Use public blockchain's over private ones
Private blockchains aren't very different from the old way of doing things on a centralized server. Private blockchains don't provide the transparency that consumers are looking for in today's digital realm.
Don't try to find the best technology
There will always be a better, faster, and more efficient way of doing things. Don't get caught up looking at the technical details in the choice of blockchain that your organization will use. Instead, focus on technologies that are proven to work over long periods. The network with the most users wins.
Think in blockchain technology terms
Blockchains contain tokens and smart contracts, similar to business processes. Therefore, companies that adapt their heritage vision into blockchain-native principles have the most influential blockchain deployments. This implies that they will focus on smart contracts and tokenization instead of transferring papers back and forth.
Fix something that is broken
Trying to improve something that isn't broken generates a minimal return on investment (ROI) and is an inefficient use of time and resources. Large-scale approaches to problem-solving are admirable, but they seldom pan out. Instead, throughout the history of technology, we have repeatedly built platforms around items that handled a single tiny issue very effectively. Successful blockchain initiatives generate value and tackle existing issues rather than just establishing the groundwork for future problems.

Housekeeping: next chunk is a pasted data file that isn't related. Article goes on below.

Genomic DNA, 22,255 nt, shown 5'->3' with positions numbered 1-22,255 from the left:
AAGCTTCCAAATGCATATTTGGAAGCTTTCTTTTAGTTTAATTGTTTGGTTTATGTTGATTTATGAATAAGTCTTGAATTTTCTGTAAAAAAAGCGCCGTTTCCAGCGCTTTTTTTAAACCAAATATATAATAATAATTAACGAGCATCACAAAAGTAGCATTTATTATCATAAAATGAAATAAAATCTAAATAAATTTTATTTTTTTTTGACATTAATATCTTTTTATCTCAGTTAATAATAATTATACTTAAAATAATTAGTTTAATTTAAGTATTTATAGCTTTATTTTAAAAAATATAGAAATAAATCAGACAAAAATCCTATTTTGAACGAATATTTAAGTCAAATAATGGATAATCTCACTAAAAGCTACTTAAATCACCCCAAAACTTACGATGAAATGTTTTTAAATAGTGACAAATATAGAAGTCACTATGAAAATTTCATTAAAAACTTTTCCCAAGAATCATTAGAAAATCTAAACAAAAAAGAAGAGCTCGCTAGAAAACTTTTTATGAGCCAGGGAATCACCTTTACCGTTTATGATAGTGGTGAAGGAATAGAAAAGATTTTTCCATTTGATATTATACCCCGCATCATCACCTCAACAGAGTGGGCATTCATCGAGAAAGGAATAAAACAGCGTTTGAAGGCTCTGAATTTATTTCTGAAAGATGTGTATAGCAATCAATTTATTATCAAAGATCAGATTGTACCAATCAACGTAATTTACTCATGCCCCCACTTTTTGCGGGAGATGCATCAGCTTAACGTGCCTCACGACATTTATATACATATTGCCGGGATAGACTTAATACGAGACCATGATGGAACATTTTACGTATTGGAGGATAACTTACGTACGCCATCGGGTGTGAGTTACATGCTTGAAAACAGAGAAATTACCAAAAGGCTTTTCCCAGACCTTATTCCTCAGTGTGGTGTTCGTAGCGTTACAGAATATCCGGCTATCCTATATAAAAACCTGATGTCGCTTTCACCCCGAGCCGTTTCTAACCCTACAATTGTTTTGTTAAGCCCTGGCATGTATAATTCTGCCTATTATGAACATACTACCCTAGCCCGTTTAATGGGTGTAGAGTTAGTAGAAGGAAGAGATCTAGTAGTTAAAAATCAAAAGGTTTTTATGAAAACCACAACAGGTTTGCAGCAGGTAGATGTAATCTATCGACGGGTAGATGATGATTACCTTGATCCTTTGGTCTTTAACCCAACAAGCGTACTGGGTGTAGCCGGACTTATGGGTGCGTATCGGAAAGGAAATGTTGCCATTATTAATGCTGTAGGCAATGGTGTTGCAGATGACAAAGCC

Connect multiple external parties
Due to their decentralized nature, blockchains are ideal for integrating business processes amongst organizations. Unlike other systems, such as electronic data exchange, they provide the sharing of information across numerous parties and the incorporation of business logic into the shared process.
Blockchains are vital to maintaining a decentralized and secure ledger of transactions in cryptocurrencies like Bitcoin. The Ethereum blockchain is a distributed ledger that will enable the development of new banking and financial services and products. It allows the issuance of digital securities over shorter periods, at lower unit costs, and with more customization. Five significant benefits of blockchain include enhanced security, greater transparency, instant traceability, increased efficiency & speed, and automation. Financial institutions need to prioritize risk reduction above all else - and insurance is a viable alternative - but insurance is often more costly than risk mitigation. Risk transfer should only occur when risk mitigation is impractical or more expensive - such as in the case of financial institutions - rather than risk acceptance and avoidance. Five tips to successfully implement blockchain for businesses include using public blockchain over private ones, not trying to find the best technology, thinking in blockchain technology terms, fixing something that is broken, and connecting multiple external parties.
Brody, P. (2021, June 11). 5 tips to successfully implement blockchain for businesses. TechTarget. https://www.techtarget.com/searchcio/tip/5-tips-to-successfully-implement-blockchain-for-businesses
ConsenSys. (2020, January 10). Blockchain in finance & Fintech: The future of financial services. Retrieved August 28, 2022, from https://consensys.net/blockchain-use-cases/finance/
Hayes, A. (2022, June 24). Blockchain explained. Investopedia. Retrieved August 28, 2022, from https://www.investopedia.com/terms/b/blockchain.asp
IBM. (n.d.). Benefits of blockchain. Retrieved August 28, 2022, from https://www.ibm.com/topics/benefits-of-blockchain